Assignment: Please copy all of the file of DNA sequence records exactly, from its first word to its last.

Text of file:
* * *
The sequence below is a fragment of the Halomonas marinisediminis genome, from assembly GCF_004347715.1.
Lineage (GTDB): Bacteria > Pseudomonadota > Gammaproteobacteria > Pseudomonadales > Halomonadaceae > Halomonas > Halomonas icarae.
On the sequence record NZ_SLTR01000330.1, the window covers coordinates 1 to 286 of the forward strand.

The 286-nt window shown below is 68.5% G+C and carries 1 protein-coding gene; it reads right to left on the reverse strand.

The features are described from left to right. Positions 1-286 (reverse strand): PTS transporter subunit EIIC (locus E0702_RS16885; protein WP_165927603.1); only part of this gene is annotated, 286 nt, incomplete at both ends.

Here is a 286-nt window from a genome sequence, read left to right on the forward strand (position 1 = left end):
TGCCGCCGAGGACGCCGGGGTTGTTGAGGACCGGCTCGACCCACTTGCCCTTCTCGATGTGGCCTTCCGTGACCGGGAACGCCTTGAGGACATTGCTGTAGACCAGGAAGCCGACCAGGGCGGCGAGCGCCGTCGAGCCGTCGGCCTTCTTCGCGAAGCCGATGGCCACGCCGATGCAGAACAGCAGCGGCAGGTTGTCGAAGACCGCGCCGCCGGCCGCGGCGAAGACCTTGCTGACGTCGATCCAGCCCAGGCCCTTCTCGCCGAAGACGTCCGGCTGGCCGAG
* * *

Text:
The sequence below is a fragment of the Halomonas marinisediminis genome, from assembly GCF_004347715.1.
Lineage (GTDB): Bacteria > Pseudomonadota > Gammaproteobacteria > Pseudomonadales > Halomonadaceae > Halomonas > Halomonas icarae.
On the sequence record NZ_SLTR01000330.1, the window covers coordinates 1 to 286 of the forward strand.

The 286-nt window shown below is 68.5% G+C and carries 1 protein-coding gene; it reads right to left on the reverse strand.

The features are described from left to right. Positions 1-286 (reverse strand): PTS transporter subunit EIIC (locus E0702_RS16885; protein WP_165927603.1); only part of this gene is annotated, 286 nt, incomplete at both ends.

Here is a 286-nt window from a genome sequence, read left to right on the forward strand (position 1 = left end):
TGCCGCCGAGGACGCCGGGGTTGTTGAGGACCGGCTCGACCCACTTGCCCTTCTCGATGTGGCCTTCCGTGACCGGGAACGCCTTGAGGACATTGCTGTAGACCAGGAAGCCGACCAGGGCGGCGAGCGCCGTCGAGCCGTCGGCCTTCTTCGCGAAGCCGATGGCCACGCCGATGCAGAACAGCAGCGGCAGGTTGTCGAAGACCGCGCCGCCGGCCGCGGCGAAGACCTTGCTGACGTCGATCCAGCCCAGGCCCTTCTCGCCGAAGACGTCCGGCTGGCCGAG